Step 3: Delivery

The adversary delivered its payload through the update server of M.E Doc. Instead of receiving software updates, the clients of M.E Doc received the NotPetya virus. The attackers used the EternalBlue vulnerability to deliver its payload to other connected systems. EternalBlue exploits a vulnerability within the server message block service. The adversary exploited interconnected systems, regardless of not having the M.E Doc software installed. Once delivered, the code transverses to infect other systems with an open server message block protocol port.

Step 4: Exploitation

The attackers were able to infect the update server of M.E Doc with instructions to propagate its malicious code, instead of pushing out its software updates to M.E Doc’s clients. This exploitation also exploits the trust relationships between M.E Doc and its clients.

Step 5: Installation

NotPetya was initially installed in target systems that require automatic updates from M.E Doc’s update server. Once installed, the virus acts as a cryptolocker, locking the user out of his or her system and demanding a ransom in the form of bitcoin. As the infected resource is degraded, the malware transverses to neighboring computers and servers.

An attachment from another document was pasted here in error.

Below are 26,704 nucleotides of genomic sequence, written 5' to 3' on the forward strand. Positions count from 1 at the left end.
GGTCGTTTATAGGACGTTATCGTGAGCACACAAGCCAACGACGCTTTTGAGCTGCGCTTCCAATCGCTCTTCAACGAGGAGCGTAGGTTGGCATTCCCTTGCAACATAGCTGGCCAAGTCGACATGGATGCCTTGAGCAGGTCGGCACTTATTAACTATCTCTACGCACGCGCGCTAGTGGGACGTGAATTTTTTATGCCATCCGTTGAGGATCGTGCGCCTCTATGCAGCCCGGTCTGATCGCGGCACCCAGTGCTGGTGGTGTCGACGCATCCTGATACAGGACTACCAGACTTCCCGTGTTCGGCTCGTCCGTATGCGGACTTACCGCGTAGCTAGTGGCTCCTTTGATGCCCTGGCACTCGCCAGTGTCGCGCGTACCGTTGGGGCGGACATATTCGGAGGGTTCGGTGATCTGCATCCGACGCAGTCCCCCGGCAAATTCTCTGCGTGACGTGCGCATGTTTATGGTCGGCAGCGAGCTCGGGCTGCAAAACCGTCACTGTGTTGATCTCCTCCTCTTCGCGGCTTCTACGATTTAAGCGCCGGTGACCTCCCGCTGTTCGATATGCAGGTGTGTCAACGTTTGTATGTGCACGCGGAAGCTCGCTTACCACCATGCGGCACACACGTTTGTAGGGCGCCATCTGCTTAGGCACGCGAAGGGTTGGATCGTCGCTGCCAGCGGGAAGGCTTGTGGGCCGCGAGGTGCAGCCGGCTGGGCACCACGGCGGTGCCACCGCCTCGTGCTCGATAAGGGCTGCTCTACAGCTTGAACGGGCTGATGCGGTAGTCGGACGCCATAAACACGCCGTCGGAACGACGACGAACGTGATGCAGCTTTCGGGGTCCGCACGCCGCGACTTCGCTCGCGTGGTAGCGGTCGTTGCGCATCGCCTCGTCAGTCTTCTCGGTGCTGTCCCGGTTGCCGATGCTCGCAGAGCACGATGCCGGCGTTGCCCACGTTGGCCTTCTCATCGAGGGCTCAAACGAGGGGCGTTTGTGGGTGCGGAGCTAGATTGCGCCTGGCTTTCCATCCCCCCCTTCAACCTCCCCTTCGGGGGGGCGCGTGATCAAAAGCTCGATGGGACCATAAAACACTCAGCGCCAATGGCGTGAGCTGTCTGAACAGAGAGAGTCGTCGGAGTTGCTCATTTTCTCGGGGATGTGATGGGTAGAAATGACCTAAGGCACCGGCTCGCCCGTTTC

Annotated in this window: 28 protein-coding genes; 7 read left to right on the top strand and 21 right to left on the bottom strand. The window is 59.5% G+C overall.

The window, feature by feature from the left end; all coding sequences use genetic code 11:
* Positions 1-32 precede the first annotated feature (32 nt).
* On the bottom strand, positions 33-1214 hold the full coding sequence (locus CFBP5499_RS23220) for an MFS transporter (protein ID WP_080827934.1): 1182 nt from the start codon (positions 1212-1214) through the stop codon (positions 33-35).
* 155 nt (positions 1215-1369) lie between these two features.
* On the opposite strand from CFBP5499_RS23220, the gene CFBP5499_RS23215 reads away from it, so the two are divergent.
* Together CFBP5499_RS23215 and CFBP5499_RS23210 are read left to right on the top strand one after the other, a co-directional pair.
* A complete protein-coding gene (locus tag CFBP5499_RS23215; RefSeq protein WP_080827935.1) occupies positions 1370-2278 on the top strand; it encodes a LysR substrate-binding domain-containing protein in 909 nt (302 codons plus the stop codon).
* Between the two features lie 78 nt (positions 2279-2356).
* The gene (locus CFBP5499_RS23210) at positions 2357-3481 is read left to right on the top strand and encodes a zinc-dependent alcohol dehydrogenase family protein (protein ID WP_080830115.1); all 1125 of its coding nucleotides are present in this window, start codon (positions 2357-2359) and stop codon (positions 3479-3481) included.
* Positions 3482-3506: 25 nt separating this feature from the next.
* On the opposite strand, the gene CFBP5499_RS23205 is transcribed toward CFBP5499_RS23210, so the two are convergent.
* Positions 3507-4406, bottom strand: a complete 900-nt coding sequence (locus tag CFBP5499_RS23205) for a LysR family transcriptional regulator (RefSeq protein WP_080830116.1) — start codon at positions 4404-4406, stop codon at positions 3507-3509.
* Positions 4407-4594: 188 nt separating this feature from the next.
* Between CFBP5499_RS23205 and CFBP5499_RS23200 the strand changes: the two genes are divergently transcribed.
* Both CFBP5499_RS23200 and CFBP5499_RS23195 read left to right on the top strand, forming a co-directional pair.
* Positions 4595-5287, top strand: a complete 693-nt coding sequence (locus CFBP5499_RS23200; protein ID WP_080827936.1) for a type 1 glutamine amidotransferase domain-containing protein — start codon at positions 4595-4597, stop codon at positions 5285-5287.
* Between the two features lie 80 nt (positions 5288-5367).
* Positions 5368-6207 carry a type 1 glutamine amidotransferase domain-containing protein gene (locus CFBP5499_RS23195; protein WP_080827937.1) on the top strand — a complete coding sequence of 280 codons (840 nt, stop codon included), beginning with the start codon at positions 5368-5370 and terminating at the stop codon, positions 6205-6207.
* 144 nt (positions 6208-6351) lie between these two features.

Step 6: Command and Control

Once M.E Doc’s backdoor vulnerability was exploited, adversary would connect to the affected system through its command and control server. The command and control capabilities within the code of NotPetya included the ability to launch its exploit, open a command shell, write data to specific files, and execute commands masquerading as a known user. These instructions could be executed remotely by the adversary.

Step 7: Actions on the Objective

The payload of NotPetya is a malware that affects the file systems residing in Windows environments. Once infected, NotPetya encrypts the master file table within a system, steals user credentials, and pivots to other computers residing within the affected network through the server message block port. Unlike most ransomware, even if a user pays the bounty, the effects of NotPetya will not be reversed.

Conclusion

As technological advances continue to connect us to remote resources, organizations accept the risks associated with an interconnected world. Cyber warfare has evolved to introduce kinetic effects that can degrade and disrupt normal operations of servers. These kinetic effects are most destructive to critical resources such as power grids, water treatment facilities, and poses a threat to global supply chains. The actors behind NotPetya most likely spent the majority of time conducting reconnaissance on potential threat agents. This is evident by the large-scale effects of the cryptovirus. Because the attack methodology closely resembles that of WannaCry, it seems like the attack was meant to infect as many systems as possible with no defined end goal. The attackers were able to overlap some steps within the Cyber Kill Chain. To elaborate, steps five through seven of the Cyber Kill Chain all occur in seconds within an infected environment. Once the NotPetya payload was delivered, the actions on objective was conducted.